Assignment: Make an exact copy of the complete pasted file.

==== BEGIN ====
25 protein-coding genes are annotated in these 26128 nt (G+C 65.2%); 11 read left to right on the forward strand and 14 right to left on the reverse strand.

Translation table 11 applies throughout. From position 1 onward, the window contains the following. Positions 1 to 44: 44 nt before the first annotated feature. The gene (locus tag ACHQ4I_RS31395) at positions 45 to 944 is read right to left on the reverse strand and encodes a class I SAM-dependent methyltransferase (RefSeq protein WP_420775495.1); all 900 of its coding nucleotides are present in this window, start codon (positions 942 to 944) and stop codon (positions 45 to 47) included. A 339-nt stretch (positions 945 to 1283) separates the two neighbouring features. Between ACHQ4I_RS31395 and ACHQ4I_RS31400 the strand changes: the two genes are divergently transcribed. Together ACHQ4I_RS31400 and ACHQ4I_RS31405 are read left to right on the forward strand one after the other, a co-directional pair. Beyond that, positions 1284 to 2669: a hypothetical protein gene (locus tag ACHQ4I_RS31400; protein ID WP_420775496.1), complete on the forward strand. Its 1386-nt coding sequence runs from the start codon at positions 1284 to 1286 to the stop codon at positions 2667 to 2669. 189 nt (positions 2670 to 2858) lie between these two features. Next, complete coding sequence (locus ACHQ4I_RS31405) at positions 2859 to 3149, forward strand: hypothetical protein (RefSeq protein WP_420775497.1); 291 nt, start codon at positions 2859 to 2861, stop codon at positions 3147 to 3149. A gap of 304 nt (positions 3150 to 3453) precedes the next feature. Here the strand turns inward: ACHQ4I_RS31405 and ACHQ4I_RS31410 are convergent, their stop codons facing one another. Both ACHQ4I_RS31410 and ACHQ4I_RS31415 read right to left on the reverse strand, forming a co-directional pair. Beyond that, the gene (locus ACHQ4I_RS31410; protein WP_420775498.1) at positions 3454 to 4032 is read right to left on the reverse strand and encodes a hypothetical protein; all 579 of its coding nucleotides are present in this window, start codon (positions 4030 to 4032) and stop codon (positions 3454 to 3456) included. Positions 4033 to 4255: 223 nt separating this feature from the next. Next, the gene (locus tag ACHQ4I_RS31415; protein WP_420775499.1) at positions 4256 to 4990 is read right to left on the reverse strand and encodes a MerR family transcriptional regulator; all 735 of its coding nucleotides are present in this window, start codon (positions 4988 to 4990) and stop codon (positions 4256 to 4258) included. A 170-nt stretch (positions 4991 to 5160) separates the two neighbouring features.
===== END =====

25 protein-coding genes are annotated in these 26128 nt (G+C 65.2%); 11 read left to right on the forward strand and 14 right to left on the reverse strand.

Translation table 11 applies throughout. From position 1 onward, the window contains the following. Positions 1 to 44: 44 nt before the first annotated feature. The gene (locus tag ACHQ4I_RS31395) at positions 45 to 944 is read right to left on the reverse strand and encodes a class I SAM-dependent methyltransferase (RefSeq protein WP_420775495.1); all 900 of its coding nucleotides are present in this window, start codon (positions 942 to 944) and stop codon (positions 45 to 47) included. A 339-nt stretch (positions 945 to 1283) separates the two neighbouring features. Between ACHQ4I_RS31395 and ACHQ4I_RS31400 the strand changes: the two genes are divergently transcribed. Together ACHQ4I_RS31400 and ACHQ4I_RS31405 are read left to right on the forward strand one after the other, a co-directional pair. Beyond that, positions 1284 to 2669: a hypothetical protein gene (locus tag ACHQ4I_RS31400; protein ID WP_420775496.1), complete on the forward strand. Its 1386-nt coding sequence runs from the start codon at positions 1284 to 1286 to the stop codon at positions 2667 to 2669. 189 nt (positions 2670 to 2858) lie between these two features. Next, complete coding sequence (locus ACHQ4I_RS31405) at positions 2859 to 3149, forward strand: hypothetical protein (RefSeq protein WP_420775497.1); 291 nt, start codon at positions 2859 to 2861, stop codon at positions 3147 to 3149. A gap of 304 nt (positions 3150 to 3453) precedes the next feature. Here the strand turns inward: ACHQ4I_RS31405 and ACHQ4I_RS31410 are convergent, their stop codons facing one another. Both ACHQ4I_RS31410 and ACHQ4I_RS31415 read right to left on the reverse strand, forming a co-directional pair. Beyond that, the gene (locus ACHQ4I_RS31410; protein WP_420775498.1) at positions 3454 to 4032 is read right to left on the reverse strand and encodes a hypothetical protein; all 579 of its coding nucleotides are present in this window, start codon (positions 4030 to 4032) and stop codon (positions 3454 to 3456) included. Positions 4033 to 4255: 223 nt separating this feature from the next. Next, the gene (locus tag ACHQ4I_RS31415; protein WP_420775499.1) at positions 4256 to 4990 is read right to left on the reverse strand and encodes a MerR family transcriptional regulator; all 735 of its coding nucleotides are present in this window, start codon (positions 4988 to 4990) and stop codon (positions 4256 to 4258) included. A 170-nt stretch (positions 4991 to 5160) separates the two neighbouring features.